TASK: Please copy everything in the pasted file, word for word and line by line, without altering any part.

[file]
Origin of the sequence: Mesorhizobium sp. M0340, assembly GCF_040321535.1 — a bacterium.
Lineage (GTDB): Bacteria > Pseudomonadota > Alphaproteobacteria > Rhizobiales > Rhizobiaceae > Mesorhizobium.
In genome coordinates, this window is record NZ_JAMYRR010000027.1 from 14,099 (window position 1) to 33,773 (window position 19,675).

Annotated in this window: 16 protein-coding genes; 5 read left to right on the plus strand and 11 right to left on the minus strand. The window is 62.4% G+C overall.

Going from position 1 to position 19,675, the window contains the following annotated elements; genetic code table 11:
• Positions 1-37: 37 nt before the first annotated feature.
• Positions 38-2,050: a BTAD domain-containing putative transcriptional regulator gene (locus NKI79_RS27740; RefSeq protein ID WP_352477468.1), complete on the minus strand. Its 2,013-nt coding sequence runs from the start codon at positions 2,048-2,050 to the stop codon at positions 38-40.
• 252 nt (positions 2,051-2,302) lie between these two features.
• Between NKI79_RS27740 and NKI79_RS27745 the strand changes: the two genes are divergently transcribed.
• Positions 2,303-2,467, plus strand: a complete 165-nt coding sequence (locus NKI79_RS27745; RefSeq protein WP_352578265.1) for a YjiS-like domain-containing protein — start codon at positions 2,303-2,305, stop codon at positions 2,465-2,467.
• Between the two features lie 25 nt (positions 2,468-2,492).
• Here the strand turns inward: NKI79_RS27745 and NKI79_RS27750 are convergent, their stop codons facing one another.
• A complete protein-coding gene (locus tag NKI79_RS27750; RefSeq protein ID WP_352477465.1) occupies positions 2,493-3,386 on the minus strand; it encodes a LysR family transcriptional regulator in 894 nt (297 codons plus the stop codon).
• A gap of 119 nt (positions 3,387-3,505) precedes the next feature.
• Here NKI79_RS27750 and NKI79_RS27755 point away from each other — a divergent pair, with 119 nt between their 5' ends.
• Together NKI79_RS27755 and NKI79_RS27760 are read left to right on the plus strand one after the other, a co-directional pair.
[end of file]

Origin of the sequence: Mesorhizobium sp. M0340, assembly GCF_040321535.1 — a bacterium.
Lineage (GTDB): Bacteria > Pseudomonadota > Alphaproteobacteria > Rhizobiales > Rhizobiaceae > Mesorhizobium.
In genome coordinates, this window is record NZ_JAMYRR010000027.1 from 14,099 (window position 1) to 33,773 (window position 19,675).

Annotated in this window: 16 protein-coding genes; 5 read left to right on the plus strand and 11 right to left on the minus strand. The window is 62.4% G+C overall.

Going from position 1 to position 19,675, the window contains the following annotated elements; genetic code table 11:
• Positions 1-37: 37 nt before the first annotated feature.
• Positions 38-2,050: a BTAD domain-containing putative transcriptional regulator gene (locus NKI79_RS27740; RefSeq protein ID WP_352477468.1), complete on the minus strand. Its 2,013-nt coding sequence runs from the start codon at positions 2,048-2,050 to the stop codon at positions 38-40.
• 252 nt (positions 2,051-2,302) lie between these two features.
• Between NKI79_RS27740 and NKI79_RS27745 the strand changes: the two genes are divergently transcribed.
• Positions 2,303-2,467, plus strand: a complete 165-nt coding sequence (locus NKI79_RS27745; RefSeq protein WP_352578265.1) for a YjiS-like domain-containing protein — start codon at positions 2,303-2,305, stop codon at positions 2,465-2,467.
• Between the two features lie 25 nt (positions 2,468-2,492).
• Here the strand turns inward: NKI79_RS27745 and NKI79_RS27750 are convergent, their stop codons facing one another.
• A complete protein-coding gene (locus tag NKI79_RS27750; RefSeq protein ID WP_352477465.1) occupies positions 2,493-3,386 on the minus strand; it encodes a LysR family transcriptional regulator in 894 nt (297 codons plus the stop codon).
• A gap of 119 nt (positions 3,387-3,505) precedes the next feature.
• Here NKI79_RS27750 and NKI79_RS27755 point away from each other — a divergent pair, with 119 nt between their 5' ends.
• Together NKI79_RS27755 and NKI79_RS27760 are read left to right on the plus strand one after the other, a co-directional pair.